Note that citizens of some African and South Asian countries are restricted from the retirement visa program, and must use a long-term residency or tourism visa to stay in Indonesia legally. These visas are explained in greater detail in the next section.

What Other Visas Are Offered By Indonesia For Expatriates And Retirees? 

Indonesia offers a visa on arrival service for residents of 52 countries. This system allows residents of most Western countries, as well as several East Asian countries, to travel in Indonesia without a pre-arranged visa for up to thirty days. Tourist visas are also available for a thirty-day period from all Indonesian embassies.

The standard thirty-day Indonesian tourist visa can be extended for an extra thirty days by visiting an immigration office in Indonesia. Note that this extension service only applies to the tourism visa for Indonesia – residents of other Southeast Asian nations who receive visa-free entry cannot extend their stay in Indonesia.

Indonesia also offers a twelve-month business visa for visitors intending to work in the country. This visa is suitable for expatriates planning to work for an Indonesian company, as well as those investigating the possibility of partnering with a company in Indonesia while in the country.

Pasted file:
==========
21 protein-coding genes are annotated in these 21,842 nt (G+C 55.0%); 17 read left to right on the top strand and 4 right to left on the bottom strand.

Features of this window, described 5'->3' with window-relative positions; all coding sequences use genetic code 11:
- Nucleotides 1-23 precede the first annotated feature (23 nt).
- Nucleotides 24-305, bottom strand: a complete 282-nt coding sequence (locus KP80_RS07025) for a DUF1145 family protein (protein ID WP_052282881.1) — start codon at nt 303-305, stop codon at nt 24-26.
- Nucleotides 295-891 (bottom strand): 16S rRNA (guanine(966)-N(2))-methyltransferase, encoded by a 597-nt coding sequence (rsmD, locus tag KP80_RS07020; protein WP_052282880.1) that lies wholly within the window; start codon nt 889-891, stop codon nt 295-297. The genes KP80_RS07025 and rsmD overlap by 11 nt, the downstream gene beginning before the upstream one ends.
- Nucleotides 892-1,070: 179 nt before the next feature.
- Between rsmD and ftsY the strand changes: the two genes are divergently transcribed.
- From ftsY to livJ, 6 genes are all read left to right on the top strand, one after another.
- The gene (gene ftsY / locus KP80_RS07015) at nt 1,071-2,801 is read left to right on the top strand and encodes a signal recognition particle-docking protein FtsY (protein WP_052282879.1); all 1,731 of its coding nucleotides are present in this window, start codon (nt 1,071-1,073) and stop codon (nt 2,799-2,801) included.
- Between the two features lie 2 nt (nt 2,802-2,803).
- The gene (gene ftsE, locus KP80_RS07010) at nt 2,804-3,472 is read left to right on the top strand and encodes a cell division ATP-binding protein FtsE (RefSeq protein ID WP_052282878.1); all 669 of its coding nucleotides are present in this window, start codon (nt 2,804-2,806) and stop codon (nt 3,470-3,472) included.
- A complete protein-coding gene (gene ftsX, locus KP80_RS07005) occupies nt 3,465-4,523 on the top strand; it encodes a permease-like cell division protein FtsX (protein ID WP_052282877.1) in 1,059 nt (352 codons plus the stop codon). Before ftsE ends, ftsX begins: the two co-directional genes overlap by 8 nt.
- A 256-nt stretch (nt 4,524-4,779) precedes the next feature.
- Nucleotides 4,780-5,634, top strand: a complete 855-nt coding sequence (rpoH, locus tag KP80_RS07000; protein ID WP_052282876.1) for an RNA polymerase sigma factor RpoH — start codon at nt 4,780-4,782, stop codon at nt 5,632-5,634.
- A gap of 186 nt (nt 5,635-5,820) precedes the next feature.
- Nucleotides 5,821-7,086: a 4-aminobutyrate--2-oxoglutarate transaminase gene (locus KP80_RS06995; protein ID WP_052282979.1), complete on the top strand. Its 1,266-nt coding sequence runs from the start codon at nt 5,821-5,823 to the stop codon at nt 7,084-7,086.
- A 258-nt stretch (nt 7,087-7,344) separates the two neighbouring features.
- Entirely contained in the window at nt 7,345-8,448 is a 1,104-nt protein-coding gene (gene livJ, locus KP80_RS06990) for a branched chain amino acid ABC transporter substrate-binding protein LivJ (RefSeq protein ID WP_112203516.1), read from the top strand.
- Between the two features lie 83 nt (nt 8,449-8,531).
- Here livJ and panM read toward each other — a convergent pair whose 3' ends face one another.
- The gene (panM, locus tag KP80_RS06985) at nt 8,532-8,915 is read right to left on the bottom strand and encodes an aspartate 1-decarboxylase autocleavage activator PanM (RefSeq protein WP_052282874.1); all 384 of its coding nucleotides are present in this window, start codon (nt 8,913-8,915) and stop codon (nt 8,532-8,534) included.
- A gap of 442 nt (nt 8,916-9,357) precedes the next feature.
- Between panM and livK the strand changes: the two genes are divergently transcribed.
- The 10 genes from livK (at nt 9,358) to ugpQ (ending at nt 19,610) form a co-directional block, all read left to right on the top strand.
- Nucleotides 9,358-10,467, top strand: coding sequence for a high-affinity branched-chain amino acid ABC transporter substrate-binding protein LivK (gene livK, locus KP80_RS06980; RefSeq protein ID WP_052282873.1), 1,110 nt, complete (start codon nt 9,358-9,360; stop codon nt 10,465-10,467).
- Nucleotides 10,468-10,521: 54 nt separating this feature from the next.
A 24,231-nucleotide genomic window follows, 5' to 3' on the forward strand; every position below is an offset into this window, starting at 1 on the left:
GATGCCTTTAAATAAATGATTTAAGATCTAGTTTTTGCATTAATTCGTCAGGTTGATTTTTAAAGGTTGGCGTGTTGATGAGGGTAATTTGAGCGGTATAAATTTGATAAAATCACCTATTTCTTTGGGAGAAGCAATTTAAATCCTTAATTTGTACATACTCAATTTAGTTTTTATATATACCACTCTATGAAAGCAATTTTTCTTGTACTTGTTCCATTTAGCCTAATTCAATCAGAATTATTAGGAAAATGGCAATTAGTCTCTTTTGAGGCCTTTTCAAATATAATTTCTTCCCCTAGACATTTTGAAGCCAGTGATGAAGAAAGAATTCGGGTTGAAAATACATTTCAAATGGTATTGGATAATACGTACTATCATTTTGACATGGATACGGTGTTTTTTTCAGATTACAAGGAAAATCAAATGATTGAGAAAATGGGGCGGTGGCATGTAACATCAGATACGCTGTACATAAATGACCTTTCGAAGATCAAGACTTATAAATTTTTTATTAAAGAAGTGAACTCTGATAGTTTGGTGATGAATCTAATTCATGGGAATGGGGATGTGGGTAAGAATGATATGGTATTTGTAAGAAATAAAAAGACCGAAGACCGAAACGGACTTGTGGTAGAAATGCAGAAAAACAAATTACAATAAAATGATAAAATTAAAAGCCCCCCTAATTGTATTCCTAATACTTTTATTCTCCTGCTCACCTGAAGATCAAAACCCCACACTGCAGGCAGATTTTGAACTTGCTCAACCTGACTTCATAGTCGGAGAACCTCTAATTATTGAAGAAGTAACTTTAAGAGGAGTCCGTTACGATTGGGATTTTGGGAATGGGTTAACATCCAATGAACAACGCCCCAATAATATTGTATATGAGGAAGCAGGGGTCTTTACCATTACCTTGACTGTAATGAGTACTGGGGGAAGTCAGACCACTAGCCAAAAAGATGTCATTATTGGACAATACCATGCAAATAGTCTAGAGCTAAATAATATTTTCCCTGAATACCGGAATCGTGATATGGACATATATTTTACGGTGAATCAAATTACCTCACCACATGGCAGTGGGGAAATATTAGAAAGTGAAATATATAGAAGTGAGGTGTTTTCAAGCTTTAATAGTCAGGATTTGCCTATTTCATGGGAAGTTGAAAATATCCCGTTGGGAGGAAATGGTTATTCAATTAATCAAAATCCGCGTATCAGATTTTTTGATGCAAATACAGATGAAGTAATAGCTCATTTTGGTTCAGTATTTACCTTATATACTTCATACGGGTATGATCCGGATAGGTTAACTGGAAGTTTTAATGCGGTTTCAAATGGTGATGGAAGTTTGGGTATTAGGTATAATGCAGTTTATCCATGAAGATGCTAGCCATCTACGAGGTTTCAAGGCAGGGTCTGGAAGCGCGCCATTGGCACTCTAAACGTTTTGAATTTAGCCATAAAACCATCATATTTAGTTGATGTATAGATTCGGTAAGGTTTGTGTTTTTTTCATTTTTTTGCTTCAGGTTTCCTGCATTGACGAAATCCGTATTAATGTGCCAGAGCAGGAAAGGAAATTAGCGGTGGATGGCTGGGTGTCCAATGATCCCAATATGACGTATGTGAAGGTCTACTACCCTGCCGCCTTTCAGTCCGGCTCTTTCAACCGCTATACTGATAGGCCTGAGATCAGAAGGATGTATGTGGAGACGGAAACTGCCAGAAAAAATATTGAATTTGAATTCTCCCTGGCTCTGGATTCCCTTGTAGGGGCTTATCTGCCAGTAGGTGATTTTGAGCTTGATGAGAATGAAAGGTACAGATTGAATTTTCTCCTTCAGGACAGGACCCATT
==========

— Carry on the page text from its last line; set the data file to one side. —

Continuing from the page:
Business visas require a document of invitation from a company based in Indonesia, as well as copies of the company’s business license and bank information. Company officials, such as the Director and Secretary, must also provide their identification to immigration authorities in order to process and approve the visa.

How And Where Can Expatriates And Retirees Apply For Indonesian Visas? 

Visas for Indonesia, whether retirement, tourism, or business visas, can be applied for at all Indonesian embassies around the world. Unlike other Islamic countries, a passport stamp or visa from Israel will not hinder your visa application. A complete list of Indonesian embassies and consulates can be found here.

Despite Indonesia’s somewhat draconian visa requirements for retirees, living in Indonesia is a simple, stress-free process. As the retirement visa for Indonesia can be quickly and easily extended in the country itself, a retirement in Indonesia has none of the ‘visa run’ annoyances of life in many of its neighboring countries.

Thanks to its comfortable climate, gorgeous scenery, and rich local culture, life in Indonesia is a great option for those seeking an affordable retirement option. Due to the country’s simple visa-free tourism options, it’s also an easy destination to assess and research before you commit to a long-term retirement in Indonesia itself.

One Comment »

  1. Rhoda Grauer September 7, 2014 at 4:08 am - Reply

    I have a mortgage on my land. It was purchased by a friend with a loan (mortgage) from me. The legal papers for ‘ownership’ of the land are all in my name.

    My lawyer tells me that after I receive a retirement visa, and my friend willing, I can gain full ownership of the land.

    A friend of mine who has lived in Indonesia for decades SWEARS no foreigner can own land and my lawyer is mistaken, which I find hard to believe.

    Could you give me the correct answer.

    Thank you.